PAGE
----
The band, Dead Soldiers,deliver a rich musical stew that draws on several American roots influences including rock, country, bluegrass, soul, and blues. Since 2011, the band has been playing energetic live shows and making high-quality recordings.. On March 31, they will release their highly anticipated second album, The Great Emptiness on American Grapefruit Records. The new album was recorded at Memphis’s own High Low Studios with the help of talented producers, Toby Vest and Pete Matthews. “The biggest difference this time around was that Toby worked with us a lot on pre-production, so we really had a game plan going into the studio,” Jasud remarked about the recording of the new album. So far, they have released a full-length debut, 2013’s All the Things You Lose and an EP, 2015’s High Anxiety. According to Jasud recording, usually involves a pound of coffee and a lot of anxiety. Drums, bass, and electric guitar are usually recorded first, and vocals and acoustic are laid down later. “After the recording, I listen back to my parts, and usually have another anxiety attack, question every decision I’ve made leading up to this point in my life, apologize to everyone around me for ruining everything, and a week or two later, boom. You’ve got yourself a record.”

 

The band members’ musical talents and backgrounds are just as diverse as their roots influences. Several of them have collaborated with one another before. Michael Jasud takes on most of the lead vocal duties and guitar. Previously, Jasud played in the bands Cremains and Galaxicon. Dead Soldier’s vocals harmonize perfectly with Jasud, Benjamin Aviotti, Krista Wooten-Combest, and Clay Qualls sharing the effort. Wooten-Combest, who honed her musical chops playing with Amy Lavere, Yazoo Shakes, and the Memphis Dolls, plays masterful violin and keyboards. Aviotti complements the performances with guitar and banjo. He also has experience playing with Lavere and the Memphis Dawls in addition to bands My Surrender, Serapis, The Unbeheld, and others. Qualls and Raad laid down the smooth and effortless mandolin and bass. Raab also lent his talents with guitar and keyboard. Qualls once played with Cremains alongside Jasud. Raab played with a diverse list of bands including Grandma, Purist, and with Aviotti in the Unbeheld. Paul Gillian’s drumming takes on its own life, complementing the various moods. He’s played in a wide variety of projects including the Memphis Dawls, Rushmore, Galaxicon, and Clay Otis. The horns provided by Victor Sawyer (trombone) and NaShon Benford (trumpet) are an essential piece of the musical puzzle.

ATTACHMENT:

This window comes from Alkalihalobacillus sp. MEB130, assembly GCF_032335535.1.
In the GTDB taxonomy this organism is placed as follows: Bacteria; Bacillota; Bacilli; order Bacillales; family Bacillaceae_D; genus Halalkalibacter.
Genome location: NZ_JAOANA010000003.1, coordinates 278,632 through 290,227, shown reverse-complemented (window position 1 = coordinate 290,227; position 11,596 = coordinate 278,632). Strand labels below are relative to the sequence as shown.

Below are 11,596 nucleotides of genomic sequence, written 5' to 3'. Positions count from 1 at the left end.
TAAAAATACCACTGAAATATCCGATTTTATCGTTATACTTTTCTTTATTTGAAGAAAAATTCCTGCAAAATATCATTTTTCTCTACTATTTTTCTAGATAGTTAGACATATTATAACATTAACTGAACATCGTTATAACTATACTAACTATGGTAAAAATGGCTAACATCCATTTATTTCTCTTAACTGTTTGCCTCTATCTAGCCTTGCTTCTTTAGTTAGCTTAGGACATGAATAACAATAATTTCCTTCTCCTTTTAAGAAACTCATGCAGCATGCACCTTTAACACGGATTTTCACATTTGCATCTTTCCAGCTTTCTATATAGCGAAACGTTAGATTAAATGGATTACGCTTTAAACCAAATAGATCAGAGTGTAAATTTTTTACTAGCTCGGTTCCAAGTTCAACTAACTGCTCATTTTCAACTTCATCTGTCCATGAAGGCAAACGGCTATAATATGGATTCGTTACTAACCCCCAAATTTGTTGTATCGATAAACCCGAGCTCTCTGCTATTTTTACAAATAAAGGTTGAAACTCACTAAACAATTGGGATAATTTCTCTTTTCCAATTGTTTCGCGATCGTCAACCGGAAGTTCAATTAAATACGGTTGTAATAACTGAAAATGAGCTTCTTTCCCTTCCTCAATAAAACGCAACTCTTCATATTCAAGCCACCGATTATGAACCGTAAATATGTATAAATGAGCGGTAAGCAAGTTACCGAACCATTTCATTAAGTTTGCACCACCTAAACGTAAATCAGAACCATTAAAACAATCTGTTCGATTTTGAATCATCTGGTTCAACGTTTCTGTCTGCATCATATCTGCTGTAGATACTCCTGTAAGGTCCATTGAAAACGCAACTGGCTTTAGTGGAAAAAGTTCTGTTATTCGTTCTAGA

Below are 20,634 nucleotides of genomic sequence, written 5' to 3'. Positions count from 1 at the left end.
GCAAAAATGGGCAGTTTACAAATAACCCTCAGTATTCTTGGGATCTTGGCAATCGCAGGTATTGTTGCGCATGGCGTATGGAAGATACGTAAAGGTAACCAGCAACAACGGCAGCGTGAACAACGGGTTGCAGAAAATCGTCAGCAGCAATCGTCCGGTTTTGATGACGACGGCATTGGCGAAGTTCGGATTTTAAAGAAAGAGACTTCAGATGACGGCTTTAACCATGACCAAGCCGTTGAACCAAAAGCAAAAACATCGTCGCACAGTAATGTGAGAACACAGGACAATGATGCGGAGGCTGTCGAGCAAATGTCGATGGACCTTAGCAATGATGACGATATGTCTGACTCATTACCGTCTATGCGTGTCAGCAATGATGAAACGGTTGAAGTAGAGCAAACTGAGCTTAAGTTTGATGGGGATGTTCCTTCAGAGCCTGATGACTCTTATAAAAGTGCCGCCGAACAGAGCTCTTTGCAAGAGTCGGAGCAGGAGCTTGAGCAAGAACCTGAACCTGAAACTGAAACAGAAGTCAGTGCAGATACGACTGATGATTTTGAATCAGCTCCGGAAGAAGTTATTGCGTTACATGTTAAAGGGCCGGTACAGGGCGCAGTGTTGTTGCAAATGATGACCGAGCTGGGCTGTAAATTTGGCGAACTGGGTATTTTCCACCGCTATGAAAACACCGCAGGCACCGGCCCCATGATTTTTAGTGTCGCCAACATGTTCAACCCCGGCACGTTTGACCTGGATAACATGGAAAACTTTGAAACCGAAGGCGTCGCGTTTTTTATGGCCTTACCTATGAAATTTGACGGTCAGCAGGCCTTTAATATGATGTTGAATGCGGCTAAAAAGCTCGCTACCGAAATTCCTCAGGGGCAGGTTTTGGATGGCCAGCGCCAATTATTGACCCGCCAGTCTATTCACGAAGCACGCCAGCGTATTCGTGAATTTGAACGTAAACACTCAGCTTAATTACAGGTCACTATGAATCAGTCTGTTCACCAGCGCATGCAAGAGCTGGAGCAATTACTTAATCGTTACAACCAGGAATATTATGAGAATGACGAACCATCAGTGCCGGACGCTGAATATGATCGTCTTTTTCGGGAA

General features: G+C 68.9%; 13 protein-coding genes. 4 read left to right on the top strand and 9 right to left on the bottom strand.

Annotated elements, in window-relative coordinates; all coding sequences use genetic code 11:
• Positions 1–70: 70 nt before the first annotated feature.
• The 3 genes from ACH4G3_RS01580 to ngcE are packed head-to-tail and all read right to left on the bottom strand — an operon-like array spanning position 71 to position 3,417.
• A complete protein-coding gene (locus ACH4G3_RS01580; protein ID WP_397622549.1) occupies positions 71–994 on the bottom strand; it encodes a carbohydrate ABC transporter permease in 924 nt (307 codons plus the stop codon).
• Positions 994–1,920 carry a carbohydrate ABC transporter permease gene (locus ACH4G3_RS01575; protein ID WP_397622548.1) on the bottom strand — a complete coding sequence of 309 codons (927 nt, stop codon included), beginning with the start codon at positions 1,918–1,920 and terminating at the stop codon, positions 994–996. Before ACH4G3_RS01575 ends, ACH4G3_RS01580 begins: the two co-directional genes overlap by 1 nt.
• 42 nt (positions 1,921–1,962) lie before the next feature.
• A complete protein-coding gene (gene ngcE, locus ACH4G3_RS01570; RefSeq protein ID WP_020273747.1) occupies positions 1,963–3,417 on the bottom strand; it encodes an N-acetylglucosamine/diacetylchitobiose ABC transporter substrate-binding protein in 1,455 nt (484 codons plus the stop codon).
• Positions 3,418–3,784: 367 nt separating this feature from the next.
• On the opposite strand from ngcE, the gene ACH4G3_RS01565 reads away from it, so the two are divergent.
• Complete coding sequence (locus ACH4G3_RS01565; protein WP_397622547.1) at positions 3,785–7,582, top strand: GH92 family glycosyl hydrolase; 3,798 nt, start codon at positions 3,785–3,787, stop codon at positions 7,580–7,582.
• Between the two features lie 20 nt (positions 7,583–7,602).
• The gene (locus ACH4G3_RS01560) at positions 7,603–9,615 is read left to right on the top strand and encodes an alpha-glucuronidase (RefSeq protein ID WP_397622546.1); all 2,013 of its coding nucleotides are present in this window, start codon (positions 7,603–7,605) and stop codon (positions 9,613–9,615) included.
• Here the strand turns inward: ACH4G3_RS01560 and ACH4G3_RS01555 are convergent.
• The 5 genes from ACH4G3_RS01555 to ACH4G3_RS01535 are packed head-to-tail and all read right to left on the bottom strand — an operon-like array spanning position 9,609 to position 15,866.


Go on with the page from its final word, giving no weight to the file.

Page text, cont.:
Dead Soldiers’ one-of-a-kind sound is a unique blend of dance and dirge. Many of their songs begin with soft strumming only to rise to a raucous, danceable chorus that brings to mind the spirit of the Pogues or Gogol Bordello.  “I like to think of songs as pieces of furniture, like cabinets. Hopefully each one is better than the next. If you build a really solid set, people will use them for a long time. The big difference being that in average, being a cabinetmaker is probably a lot more profitable,” Jasud says with regards to writing the songs for the new album.Michael Jasud’s melodic voice changes along with the music, often transforming into a rousing growl. The band’s aim is to build upon the melting pot of influences at the heart of the Mid South’s musical heritage. They also want to expose the seedy underbelly of the Jim Crow south through their lyrics, like the ones on the new track, “Old Time Religion,”  where Jasud sings “I’ll cast the first stone, the second and the third one too. I’ll cast as many as it takes to cast the devil out of you.”  

The new album combines technical clarity with the energy of their live show. The musicians indulge in several styles including bluegrass, rock and country, sometimes all within the same song. They open with an exercise in inspired resignation with “When I Die.” The lyrics, “Everything I was is now gone, all that is left is flesh and bone” may have a depressing feel, but set to Dead Soldier’s musicality it comes off as inspirational, as acoustic fingerpicking gives way to electric guitar and violin, complementing and harmonizing with each other. 

 

Standout “Teddy Bears” captures the mood swings that Dead Soldiers are known for, as brooding electric guitar gives way to a huge chorus of vocals, guitars and trumpets. The lyrics capture the mood of a typical street in inner-city Memphis: “Why are there so many teddy bears hanging on those hard luck telephone poles? The same reason this whole city’s doing life without parole.” 

 

The slow country dirge of “Old TimeReligion” changes the mood again, taking on religious hypocrisy. The piano and horn accompaniment of “A Love Song” bring to mind the song “Ophelia” by the Band. The song is a rumination that reminds us that nothing easy is worthwhile, even in matters of the heart. “Georgia Tann” and “Smartest Man in the World” are gorgeous country-tinged ballads.

 

The Great Emptiness will become available March 31 on American Grapefruit Records. 

 

 

Sound Stew

Dead Soldiers to release second album,
The Great Emptiness

 

Story by  Russ Thompson

 

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